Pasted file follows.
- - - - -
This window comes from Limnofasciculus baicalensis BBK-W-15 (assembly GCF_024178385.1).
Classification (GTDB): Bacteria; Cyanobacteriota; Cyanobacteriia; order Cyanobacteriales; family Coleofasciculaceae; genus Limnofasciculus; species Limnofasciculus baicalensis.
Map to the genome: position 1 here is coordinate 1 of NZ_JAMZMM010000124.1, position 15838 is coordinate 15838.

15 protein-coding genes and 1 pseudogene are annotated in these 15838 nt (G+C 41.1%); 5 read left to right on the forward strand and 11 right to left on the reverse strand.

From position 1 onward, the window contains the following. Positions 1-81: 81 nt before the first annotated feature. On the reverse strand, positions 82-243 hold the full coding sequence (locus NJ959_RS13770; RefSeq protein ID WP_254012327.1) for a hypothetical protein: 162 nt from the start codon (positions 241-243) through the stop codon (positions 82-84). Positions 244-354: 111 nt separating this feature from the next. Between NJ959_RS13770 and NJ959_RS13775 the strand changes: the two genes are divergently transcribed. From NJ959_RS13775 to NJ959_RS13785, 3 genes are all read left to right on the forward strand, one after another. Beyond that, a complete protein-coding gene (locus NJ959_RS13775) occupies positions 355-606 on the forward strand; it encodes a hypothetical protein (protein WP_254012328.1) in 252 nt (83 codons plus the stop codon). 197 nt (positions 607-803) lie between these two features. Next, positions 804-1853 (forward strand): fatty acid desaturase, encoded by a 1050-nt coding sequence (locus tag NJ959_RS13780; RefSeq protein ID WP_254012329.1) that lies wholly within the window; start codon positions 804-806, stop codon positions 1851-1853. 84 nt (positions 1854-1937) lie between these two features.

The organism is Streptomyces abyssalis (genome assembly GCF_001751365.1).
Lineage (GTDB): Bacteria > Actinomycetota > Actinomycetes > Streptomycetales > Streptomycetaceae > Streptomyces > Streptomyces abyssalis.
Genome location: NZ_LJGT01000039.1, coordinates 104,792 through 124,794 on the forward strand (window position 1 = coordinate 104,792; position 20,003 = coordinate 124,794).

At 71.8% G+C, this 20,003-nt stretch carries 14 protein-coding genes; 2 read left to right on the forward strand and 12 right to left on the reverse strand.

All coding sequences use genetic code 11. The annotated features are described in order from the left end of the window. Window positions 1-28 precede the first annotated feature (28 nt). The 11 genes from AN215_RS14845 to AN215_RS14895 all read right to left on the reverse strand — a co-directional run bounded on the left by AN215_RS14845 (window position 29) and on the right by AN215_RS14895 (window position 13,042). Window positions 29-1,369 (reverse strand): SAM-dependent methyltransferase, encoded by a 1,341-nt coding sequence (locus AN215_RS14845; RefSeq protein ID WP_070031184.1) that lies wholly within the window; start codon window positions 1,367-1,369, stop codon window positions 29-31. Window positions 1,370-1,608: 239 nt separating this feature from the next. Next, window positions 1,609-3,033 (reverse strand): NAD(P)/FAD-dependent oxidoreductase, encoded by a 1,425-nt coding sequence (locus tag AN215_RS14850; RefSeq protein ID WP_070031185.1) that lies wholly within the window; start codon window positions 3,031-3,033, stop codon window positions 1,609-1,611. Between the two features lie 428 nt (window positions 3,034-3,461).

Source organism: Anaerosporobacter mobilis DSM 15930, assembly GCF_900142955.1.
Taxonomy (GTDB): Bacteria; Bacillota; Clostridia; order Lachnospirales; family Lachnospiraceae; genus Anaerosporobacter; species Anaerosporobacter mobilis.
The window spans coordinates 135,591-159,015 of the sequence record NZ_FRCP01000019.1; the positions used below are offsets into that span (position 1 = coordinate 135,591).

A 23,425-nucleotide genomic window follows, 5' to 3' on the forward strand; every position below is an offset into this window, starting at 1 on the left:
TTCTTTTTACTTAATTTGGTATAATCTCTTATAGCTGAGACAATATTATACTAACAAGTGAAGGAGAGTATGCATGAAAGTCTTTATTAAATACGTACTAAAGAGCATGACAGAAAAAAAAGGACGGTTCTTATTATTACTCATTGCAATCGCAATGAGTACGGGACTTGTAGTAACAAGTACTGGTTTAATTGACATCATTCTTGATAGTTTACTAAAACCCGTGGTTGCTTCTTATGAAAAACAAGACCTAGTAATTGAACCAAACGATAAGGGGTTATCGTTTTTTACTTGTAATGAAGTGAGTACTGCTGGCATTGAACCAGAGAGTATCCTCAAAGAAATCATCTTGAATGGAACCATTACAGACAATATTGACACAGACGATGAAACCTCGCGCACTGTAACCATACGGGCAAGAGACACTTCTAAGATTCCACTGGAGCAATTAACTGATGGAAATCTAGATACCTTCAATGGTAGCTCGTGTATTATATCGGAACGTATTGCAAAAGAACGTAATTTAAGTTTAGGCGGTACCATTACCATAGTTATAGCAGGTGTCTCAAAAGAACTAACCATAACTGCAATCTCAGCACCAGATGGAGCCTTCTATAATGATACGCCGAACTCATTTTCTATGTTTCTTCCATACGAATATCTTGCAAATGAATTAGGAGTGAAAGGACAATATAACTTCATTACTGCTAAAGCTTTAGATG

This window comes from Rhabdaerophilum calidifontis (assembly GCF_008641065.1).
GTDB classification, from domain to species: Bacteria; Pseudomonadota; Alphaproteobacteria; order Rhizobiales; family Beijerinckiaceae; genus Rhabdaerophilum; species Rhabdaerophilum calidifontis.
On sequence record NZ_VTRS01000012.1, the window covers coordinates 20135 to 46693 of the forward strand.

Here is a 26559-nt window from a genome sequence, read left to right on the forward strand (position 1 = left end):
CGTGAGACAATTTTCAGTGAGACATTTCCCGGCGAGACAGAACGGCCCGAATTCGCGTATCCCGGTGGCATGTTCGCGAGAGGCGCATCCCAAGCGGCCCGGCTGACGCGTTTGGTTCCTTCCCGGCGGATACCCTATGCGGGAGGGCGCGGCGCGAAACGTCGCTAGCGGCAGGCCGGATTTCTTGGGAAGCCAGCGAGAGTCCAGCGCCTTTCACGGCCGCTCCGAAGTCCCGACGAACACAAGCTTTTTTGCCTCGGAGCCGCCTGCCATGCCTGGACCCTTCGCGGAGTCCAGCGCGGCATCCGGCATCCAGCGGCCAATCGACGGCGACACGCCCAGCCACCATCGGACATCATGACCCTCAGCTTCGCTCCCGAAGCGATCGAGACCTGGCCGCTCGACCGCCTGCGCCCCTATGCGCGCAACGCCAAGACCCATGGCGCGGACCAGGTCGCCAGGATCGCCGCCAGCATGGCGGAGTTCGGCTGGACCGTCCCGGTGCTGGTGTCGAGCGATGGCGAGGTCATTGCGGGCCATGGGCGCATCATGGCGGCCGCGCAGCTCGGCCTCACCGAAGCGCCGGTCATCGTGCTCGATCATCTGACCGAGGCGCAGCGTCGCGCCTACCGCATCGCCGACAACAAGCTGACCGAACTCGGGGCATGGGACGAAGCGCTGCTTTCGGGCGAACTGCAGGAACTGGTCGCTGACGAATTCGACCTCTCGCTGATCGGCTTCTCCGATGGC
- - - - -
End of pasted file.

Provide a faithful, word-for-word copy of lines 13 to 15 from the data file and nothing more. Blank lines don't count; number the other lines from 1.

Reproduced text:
The window spans coordinates 135,591-159,015 of the sequence record NZ_FRCP01000019.1; the positions used below are offsets into that span (position 1 = coordinate 135,591).

A 23,425-nucleotide genomic window follows, 5' to 3' on the forward strand; every position below is an offset into this window, starting at 1 on the left:
TTCTTTTTACTTAATTTGGTATAATCTCTTATAGCTGAGACAATATTATACTAACAAGTGAAGGAGAGTATGCATGAAAGTCTTTATTAAATACGTACTAAAGAGCATGACAGAAAAAAAAGGACGGTTCTTATTATTACTCATTGCAATCGCAATGAGTACGGGACTTGTAGTAACAAGTACTGGTTTAATTGACATCATTCTTGATAGTTTACTAAAACCCGTGGTTGCTTCTTATGAAAAACAAGACCTAGTAATTGAACCAAACGATAAGGGGTTATCGTTTTTTACTTGTAATGAAGTGAGTACTGCTGGCATTGAACCAGAGAGTATCCTCAAAGAAATCATCTTGAATGGAACCATTACAGACAATATTGACACAGACGATGAAACCTCGCGCACTGTAACCATACGGGCAAGAGACACTTCTAAGATTCCACTGGAGCAATTAACTGATGGAAATCTAGATACCTTCAATGGTAGCTCGTGTATTATATCGGAACGTATTGCAAAAGAACGTAATTTAAGTTTAGGCGGTACCATTACCATAGTTATAGCAGGTGTCTCAAAAGAACTAACCATAACTGCAATCTCAGCACCAGATGGAGCCTTCTATAATGATACGCCGAACTCATTTTCTATGTTTCTTCCATACGAATATCTTGCAAATGAATTAGGAGTGAAAGGACAATATAACTTCATTACTGCTAAAGCTTTAGATG